Plantar Fasciitis | Diagnosis & Treatment
Introduction & Pathomechanism
Plantar fasciitis is a form of plantar heel pain and it is a common problem in adults. It can lead to severe pain, causing significant disability and impairment of daily activities. It is now named plantar fasciopathy to replace the term plantar fasciitis, as inflammation is not the causative factor. We don’t necessarily know which structures lead to pain in a patient’s heel. Only until a diagnosis is confirmed can we use pathognomic terms.
Histological examination and medical imaging in patients with pain under the heel have revealed that multiple tissues may be involved. However, there is a lack of association between imaging findings and symptoms. An algorithmic approach can be used to narrow the possible underlying causes.
Plantar fasciopathy is one of the most involved causes of plantar heel pain. The plantar fascia arises from the posteromedial calcaneal tuberosity and inserts into each metatarsal head to form the foot’s longitudinal arch. When it is repetitively overloaded, the plantar fascia can become thickened and show degenerative changes.
Both sedentary people and athletes are affected by plantar heel pain. In the category of plantar fasciopathy, the most affected are middle-aged females who tend to be obese or overweight. Among the possible causes, plantar fasciopathy (previously known as plantar fasciitis) is thought to be responsible for causing plantar heel pain in 1 in 10 of the population.
The following risk factors have been defined:
- Limited ankle dorsiflexion ROM: it is taught to cause overpronation which increases the loads on the medial plantar fascia.
- Rigid foot
- Overpronation or excessive supination
- High foot arch – low arch
- High BMI
- Repetitive overload – (high running volume)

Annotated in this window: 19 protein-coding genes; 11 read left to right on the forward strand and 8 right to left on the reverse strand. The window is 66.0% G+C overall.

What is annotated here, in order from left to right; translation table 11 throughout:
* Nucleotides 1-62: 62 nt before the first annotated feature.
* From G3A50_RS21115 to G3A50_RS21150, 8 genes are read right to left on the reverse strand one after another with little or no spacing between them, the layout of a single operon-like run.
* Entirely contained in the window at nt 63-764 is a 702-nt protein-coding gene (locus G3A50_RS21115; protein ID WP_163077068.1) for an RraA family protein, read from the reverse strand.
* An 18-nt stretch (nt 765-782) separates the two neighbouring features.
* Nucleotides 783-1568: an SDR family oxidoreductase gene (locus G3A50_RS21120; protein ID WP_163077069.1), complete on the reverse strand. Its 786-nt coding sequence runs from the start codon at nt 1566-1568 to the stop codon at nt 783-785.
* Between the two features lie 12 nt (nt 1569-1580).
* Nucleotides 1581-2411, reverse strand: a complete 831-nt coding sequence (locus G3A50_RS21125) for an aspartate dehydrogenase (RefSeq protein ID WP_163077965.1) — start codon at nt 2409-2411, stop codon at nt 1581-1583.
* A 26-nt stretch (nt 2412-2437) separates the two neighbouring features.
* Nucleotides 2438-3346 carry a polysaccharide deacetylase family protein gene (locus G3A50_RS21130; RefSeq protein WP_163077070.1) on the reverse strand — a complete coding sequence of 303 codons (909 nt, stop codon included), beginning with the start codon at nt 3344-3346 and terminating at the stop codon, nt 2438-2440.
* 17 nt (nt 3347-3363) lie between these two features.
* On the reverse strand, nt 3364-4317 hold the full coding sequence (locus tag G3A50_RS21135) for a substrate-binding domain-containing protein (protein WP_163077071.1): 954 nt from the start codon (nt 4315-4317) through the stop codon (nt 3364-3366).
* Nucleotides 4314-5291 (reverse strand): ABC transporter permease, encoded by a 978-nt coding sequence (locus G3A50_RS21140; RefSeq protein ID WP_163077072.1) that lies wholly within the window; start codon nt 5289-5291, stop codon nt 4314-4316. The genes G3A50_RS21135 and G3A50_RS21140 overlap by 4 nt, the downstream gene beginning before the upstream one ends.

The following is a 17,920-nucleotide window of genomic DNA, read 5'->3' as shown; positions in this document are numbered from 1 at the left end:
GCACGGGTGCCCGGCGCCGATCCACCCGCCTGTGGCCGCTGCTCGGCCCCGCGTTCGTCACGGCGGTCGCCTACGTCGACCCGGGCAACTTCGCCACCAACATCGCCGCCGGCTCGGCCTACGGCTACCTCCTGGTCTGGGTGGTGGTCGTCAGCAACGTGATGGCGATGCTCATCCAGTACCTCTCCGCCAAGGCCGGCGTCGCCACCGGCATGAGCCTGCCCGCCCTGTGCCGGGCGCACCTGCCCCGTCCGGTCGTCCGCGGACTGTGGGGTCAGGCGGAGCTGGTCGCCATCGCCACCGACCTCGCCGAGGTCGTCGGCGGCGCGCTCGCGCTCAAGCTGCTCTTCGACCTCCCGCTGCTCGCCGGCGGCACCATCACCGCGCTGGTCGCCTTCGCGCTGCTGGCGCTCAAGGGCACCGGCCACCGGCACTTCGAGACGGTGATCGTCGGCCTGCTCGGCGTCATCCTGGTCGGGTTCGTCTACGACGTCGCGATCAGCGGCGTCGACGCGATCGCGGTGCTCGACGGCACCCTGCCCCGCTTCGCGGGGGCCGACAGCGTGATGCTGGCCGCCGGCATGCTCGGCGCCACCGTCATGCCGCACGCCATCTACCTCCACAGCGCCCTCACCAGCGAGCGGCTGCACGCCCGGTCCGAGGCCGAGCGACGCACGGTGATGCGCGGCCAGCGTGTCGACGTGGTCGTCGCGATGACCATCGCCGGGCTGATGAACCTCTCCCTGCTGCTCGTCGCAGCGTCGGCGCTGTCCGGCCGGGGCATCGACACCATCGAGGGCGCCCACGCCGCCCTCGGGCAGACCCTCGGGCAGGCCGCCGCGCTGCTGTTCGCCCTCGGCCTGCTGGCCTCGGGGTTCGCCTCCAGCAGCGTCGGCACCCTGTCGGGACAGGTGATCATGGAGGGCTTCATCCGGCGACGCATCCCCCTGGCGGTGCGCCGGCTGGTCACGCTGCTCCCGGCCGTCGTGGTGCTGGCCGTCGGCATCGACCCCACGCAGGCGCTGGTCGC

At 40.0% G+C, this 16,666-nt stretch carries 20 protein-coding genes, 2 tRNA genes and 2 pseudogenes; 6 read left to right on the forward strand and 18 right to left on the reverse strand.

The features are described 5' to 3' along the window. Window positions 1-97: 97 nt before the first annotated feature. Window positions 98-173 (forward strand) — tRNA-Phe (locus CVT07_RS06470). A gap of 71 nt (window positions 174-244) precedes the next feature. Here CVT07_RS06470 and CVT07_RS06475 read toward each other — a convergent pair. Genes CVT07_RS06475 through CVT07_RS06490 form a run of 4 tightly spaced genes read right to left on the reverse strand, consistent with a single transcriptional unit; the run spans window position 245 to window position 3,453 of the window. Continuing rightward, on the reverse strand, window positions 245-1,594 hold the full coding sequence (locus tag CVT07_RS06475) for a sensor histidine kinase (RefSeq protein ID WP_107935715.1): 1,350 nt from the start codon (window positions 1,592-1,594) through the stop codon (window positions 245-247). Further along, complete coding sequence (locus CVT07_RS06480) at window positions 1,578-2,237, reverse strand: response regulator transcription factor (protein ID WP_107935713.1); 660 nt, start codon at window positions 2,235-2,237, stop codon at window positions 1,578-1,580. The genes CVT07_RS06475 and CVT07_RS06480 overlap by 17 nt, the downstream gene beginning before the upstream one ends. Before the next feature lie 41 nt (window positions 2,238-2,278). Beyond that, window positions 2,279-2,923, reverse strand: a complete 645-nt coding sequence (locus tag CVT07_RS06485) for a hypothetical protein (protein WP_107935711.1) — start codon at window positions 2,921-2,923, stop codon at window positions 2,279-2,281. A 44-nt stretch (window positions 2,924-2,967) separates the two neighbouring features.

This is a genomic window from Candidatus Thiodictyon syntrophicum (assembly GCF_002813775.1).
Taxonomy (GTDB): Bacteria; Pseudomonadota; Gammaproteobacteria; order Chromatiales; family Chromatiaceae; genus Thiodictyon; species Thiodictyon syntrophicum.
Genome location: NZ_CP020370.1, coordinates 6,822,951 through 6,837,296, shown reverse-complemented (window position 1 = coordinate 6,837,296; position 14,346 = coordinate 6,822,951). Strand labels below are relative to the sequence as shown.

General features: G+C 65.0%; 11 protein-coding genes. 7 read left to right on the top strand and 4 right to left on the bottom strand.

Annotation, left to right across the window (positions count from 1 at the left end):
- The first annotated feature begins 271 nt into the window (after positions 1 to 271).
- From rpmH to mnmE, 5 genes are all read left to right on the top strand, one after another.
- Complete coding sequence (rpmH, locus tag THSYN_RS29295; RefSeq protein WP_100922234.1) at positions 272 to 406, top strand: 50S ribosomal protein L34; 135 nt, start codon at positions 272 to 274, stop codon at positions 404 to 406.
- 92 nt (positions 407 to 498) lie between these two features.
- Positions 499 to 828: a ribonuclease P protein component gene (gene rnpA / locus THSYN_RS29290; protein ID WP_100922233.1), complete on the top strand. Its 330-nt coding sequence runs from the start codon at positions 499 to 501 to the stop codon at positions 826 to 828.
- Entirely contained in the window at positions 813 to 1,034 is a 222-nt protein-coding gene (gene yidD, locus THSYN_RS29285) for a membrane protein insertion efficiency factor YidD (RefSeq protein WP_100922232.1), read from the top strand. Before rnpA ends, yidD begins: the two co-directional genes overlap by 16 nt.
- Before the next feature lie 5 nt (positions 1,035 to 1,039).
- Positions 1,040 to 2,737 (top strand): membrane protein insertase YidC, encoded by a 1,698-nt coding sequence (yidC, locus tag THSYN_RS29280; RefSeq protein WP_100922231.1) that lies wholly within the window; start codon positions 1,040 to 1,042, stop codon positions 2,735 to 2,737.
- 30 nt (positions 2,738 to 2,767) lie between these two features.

- Wearing spike shoes with running
- Standing for prolonged periods of time
- Intrinsic foot and calf muscle tightness
Signs and Symptoms
The most common symptom is throbbing medial plantar heel pain that worsens with the first steps after rest. The pain usually goes away after a few minutes of ambulation, but it can return if you continue to bear weight. Sharp, stabbing pain is typically felt when palpating the medial calcaneal tuberosity and the medial side of the plantar fascia. This sharp sensation of pain is also typically reported when taking the first step of the day or after prolonged periods of rest. In more severe cases pain may be present during walking and at rest.
Examination of ankle and foot mobility. Especially the range of motion of dorsiflexion and greater toe extension can be impaired (hallux rigidus), limiting the Windlass mechanism.
The windlass mechanism is biomechanically explained as follows:
The windlass mechanism of the plantar fascia is a biomechanical connection between the plantar fascia and the metatarsophalangeal joint (MPJ) that aids in arch support and deforms to absorb some of the impact energy from the foot hitting the ground. The ideal windlass mechanism presupposes that the plantar fascia has a length that is almost constant to be able to directly associate toe dorsiflexion with a change in arch form. The toe moves to dorsiflexion and depresses the metatarsal head during the push-off phase of locomotion, which tightens the plantar fascia. As the arch-spring collects and releases energy during walking, the plantar fascia likewise extends and then shortens.
- Calcaneal stress fractures may cause diffuse plantar heel pain and occur with repetitive overloading, so more in for example runners, soldiers, etc. A positive squeeze test may reveal tenderness on the medial and lateral sides of the calcaneus.